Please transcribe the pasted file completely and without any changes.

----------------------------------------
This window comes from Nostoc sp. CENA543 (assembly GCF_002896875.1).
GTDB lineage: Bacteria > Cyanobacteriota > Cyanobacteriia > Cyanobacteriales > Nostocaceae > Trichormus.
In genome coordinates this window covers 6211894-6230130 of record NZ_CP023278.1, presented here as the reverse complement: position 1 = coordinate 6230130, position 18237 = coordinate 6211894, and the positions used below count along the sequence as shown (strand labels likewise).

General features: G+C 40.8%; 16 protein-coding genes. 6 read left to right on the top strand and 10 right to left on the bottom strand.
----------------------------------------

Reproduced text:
This window comes from Nostoc sp. CENA543 (assembly GCF_002896875.1).
GTDB lineage: Bacteria > Cyanobacteriota > Cyanobacteriia > Cyanobacteriales > Nostocaceae > Trichormus.
In genome coordinates this window covers 6211894-6230130 of record NZ_CP023278.1, presented here as the reverse complement: position 1 = coordinate 6230130, position 18237 = coordinate 6211894, and the positions used below count along the sequence as shown (strand labels likewise).

General features: G+C 40.8%; 16 protein-coding genes. 6 read left to right on the top strand and 10 right to left on the bottom strand.